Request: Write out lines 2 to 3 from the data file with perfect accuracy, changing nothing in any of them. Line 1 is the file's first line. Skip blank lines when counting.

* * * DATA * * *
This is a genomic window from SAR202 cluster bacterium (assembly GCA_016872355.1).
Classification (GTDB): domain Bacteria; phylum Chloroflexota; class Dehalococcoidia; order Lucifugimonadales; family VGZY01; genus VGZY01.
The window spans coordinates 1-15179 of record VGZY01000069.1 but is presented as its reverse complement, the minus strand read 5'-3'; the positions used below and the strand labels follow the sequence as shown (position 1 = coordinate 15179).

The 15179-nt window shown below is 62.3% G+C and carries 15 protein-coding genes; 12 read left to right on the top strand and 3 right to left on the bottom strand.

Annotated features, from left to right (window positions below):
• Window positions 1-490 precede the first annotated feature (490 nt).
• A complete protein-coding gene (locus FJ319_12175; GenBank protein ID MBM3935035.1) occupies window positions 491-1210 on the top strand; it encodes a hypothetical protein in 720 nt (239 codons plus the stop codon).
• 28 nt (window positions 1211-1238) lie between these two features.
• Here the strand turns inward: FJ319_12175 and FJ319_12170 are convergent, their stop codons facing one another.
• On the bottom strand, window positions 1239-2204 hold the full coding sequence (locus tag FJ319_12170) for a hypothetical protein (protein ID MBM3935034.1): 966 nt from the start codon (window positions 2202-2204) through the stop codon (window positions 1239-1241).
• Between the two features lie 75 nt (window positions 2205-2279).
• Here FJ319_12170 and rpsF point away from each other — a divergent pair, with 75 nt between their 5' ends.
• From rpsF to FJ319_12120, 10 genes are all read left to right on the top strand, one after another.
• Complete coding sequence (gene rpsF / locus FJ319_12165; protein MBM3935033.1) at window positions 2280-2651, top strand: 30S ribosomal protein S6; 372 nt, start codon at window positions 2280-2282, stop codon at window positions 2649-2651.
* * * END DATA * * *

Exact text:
Classification (GTDB): domain Bacteria; phylum Chloroflexota; class Dehalococcoidia; order Lucifugimonadales; family VGZY01; genus VGZY01.
The window spans coordinates 1-15179 of record VGZY01000069.1 but is presented as its reverse complement, the minus strand read 5'-3'; the positions used below and the strand labels follow the sequence as shown (position 1 = coordinate 15179).